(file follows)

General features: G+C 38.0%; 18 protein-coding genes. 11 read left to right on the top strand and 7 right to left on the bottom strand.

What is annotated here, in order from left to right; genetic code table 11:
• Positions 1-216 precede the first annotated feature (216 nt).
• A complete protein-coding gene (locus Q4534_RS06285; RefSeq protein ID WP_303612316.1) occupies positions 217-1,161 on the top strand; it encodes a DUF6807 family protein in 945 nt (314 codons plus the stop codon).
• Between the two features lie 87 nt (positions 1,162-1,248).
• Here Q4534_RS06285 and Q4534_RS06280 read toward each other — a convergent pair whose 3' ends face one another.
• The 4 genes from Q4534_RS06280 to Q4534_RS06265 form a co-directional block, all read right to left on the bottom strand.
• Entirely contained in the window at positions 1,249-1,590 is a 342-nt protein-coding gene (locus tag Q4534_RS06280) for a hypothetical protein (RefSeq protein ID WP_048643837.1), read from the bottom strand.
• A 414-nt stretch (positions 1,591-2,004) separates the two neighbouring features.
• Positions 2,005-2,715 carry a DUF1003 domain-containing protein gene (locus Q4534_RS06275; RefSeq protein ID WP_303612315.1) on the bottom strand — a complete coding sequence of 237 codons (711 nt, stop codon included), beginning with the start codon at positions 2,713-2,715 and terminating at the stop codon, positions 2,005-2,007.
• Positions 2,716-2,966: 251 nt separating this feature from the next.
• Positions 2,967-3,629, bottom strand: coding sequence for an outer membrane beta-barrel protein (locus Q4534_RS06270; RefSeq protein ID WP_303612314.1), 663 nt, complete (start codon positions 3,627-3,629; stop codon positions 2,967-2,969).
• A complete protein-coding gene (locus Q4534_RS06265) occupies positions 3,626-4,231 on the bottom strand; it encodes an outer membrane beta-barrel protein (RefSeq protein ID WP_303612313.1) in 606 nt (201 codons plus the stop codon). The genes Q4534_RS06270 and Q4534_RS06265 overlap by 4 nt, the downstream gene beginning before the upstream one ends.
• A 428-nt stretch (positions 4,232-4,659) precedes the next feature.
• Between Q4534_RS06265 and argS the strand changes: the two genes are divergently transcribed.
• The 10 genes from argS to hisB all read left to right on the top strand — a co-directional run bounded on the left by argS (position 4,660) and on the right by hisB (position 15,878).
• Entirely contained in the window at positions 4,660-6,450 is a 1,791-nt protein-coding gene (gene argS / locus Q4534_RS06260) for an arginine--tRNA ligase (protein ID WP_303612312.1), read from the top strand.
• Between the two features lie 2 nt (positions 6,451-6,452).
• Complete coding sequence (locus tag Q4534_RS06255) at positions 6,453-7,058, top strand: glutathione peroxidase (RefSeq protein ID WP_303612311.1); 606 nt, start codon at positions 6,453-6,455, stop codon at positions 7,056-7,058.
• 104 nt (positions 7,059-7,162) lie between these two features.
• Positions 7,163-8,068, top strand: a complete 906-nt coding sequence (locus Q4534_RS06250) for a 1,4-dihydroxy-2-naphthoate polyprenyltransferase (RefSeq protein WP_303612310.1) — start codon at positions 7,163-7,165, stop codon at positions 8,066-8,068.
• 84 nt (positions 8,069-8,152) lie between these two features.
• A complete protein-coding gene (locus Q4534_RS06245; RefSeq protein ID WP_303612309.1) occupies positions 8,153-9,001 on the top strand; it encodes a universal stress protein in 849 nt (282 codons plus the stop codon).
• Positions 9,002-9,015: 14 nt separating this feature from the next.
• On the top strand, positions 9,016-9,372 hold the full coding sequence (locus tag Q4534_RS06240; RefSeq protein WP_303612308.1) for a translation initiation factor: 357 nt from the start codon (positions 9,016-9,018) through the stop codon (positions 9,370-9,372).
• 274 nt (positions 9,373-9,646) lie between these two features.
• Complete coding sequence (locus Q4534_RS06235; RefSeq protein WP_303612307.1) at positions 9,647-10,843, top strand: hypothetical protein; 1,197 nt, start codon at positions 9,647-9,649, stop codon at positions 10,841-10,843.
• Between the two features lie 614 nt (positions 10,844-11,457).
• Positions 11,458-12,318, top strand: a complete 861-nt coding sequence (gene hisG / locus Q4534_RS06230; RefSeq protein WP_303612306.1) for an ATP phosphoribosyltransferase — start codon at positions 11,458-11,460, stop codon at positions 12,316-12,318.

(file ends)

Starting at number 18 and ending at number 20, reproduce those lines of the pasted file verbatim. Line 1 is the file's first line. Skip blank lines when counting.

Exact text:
• Between the two features lie 2 nt (positions 6,451-6,452).
• Complete coding sequence (locus tag Q4534_RS06255) at positions 6,453-7,058, top strand: glutathione peroxidase (RefSeq protein ID WP_303612311.1); 606 nt, start codon at positions 6,453-6,455, stop codon at positions 7,056-7,058.
• 104 nt (positions 7,059-7,162) lie between these two features.